They Won’t Rest until Everyone Is the Enemy . . . (Updated) 0
. . . because they really like blowing stuff up.
Steve Benen looks at how Turkey, which is a long-time ally of both the United States and Israel and a member of NATO, has suddenly become an enemy of both, according to some members of the right wing.
Remember that Turkey recently had one of its ships boarded on the high seas by Israeli commandos in an extra-legal assault; people died. In the old days, when I was a young ‘un, that was referred to as a “provocation.”
(The Israeli government apparently considers the mere existence of those who believe that the residents of Gaza need food, clothing, and medicine to be a provocation justifying what, had it been done by any other nation anywhere else, would be considered piracy. I consider the mere existence of certain persons to be a provocation, but that does not allow me to deny them food, clothing, and medical care.)
Now the Wingnut Wurlitzer (to use a phrase I’ve seen at Balloon Juice) is trying to transform Turkey into an enemy of the United States and Israel, despite history.
Benen specifically discusses Liz Cheney’s performance:
Even for Liz Cheney, this is pretty nutty. Turkey is not only a NATO member and long-time ally of the United States, it’s also been a key Israeli ally. Obviously, the May 31 raid has pushed the relationship to the breaking point, but labeling Turkey as a country that “threatens to destroy” Israel ignores years of history.
Her entire analysis is completely absurd, but if recent months are any indication, this is a trend worth watching — how soon will other conservatives start characterizing another U.S. ally as an enemy?
History and facts are, of course, irrelevant in Greater Wingnuttia. WIngnuts are the Humpty-Dumpties of history.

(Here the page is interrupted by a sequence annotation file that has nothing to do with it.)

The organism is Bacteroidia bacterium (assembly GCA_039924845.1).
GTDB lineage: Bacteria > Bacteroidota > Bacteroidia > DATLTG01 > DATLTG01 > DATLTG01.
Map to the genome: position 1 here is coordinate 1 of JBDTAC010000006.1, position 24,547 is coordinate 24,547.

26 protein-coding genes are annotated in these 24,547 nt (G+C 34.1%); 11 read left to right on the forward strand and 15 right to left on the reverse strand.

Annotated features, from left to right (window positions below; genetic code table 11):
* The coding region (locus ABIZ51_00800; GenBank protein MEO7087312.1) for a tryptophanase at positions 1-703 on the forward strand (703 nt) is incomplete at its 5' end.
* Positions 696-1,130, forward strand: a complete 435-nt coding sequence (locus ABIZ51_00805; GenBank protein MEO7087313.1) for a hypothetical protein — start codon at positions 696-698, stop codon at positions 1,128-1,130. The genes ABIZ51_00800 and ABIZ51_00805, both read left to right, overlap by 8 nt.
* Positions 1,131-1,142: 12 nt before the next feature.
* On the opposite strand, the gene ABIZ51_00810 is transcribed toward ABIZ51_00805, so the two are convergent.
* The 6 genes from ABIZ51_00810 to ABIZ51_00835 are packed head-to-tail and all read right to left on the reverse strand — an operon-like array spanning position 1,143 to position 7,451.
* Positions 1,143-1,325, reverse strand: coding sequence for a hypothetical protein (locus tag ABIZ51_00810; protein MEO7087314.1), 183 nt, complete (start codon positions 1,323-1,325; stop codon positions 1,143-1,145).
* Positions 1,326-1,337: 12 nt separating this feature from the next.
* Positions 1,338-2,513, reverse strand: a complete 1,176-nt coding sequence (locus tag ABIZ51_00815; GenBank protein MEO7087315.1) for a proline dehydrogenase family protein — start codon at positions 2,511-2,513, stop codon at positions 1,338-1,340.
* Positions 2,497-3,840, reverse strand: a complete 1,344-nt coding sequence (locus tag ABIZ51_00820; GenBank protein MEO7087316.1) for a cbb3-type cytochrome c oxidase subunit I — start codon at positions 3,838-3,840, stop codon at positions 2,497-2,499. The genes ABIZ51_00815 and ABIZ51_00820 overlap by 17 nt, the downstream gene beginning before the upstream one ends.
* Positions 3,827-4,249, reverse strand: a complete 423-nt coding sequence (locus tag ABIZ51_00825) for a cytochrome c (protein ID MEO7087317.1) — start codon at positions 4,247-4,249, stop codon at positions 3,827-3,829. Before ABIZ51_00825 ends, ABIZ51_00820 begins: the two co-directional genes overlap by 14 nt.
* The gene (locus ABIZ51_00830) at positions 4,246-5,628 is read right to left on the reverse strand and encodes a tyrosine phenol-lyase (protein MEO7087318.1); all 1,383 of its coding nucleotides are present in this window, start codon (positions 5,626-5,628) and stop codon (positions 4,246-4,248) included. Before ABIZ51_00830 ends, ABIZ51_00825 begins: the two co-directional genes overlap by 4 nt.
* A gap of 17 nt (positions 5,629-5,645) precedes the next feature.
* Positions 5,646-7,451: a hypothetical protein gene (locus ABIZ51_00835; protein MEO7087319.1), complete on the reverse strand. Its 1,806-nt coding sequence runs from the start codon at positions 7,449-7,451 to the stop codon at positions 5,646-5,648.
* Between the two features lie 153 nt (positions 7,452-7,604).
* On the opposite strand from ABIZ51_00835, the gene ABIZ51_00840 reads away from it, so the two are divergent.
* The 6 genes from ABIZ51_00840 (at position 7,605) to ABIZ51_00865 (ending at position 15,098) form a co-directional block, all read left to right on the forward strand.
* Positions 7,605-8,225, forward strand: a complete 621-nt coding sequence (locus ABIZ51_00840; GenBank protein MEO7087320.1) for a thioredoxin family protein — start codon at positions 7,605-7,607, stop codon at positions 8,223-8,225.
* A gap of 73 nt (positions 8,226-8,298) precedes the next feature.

They need more enemies because,
- when the only tactic you recognize is blowing stuff up, and
- when it’s bad form to blow up your friends, then
- you have to convert friends into enemies so you can fantasize about blowing them up.
No, it doesn’t make sense to me either, but I believe blowing stuff up should be avoided if at all possible (except maybe plastic model cars with firecrackers, but that was a long time ago).
But apparently it makes sense in Greater Wingnuttia, where fantasies of endless worldwide wars seem to satisfy on some deep emotional level.
The UK Observer opines:
As Israel’s security forces detained another ship attempting to run the embargo, the Rachel Corrie, the justifications for continuing the blockade were becoming ever more convoluted. As Bradley Burston, an Israeli columnist wrote last week, it is no longer about Israel’s defence but about the sterile business of defending the fact of the siege itself. It is worth recalling that the embargo was initiated not as a response to the rocket fire from groups in Gaza aimed at Israeli towns but in response to Hamas’s seizure of power in Gaza from a Fatah movement that had attempted to block Hamas’s popular mandate.
History has shown blockades of this kind are rarely successful. Most notably, the decades-old US embargo of Cuba has achieved next to nothing. And the facts about Gaza are not difficult to establish.
As someone I know once said, Israel has its own wingnuts to contend with. And the Israeli wingnuts are running the show these days.
Furthermore, as someone else has pointed out, wars against ideas always fail. You can kill people; you cannot kill ideas.
Blowing stuff up rarely solves problems, here, there, and everywhere.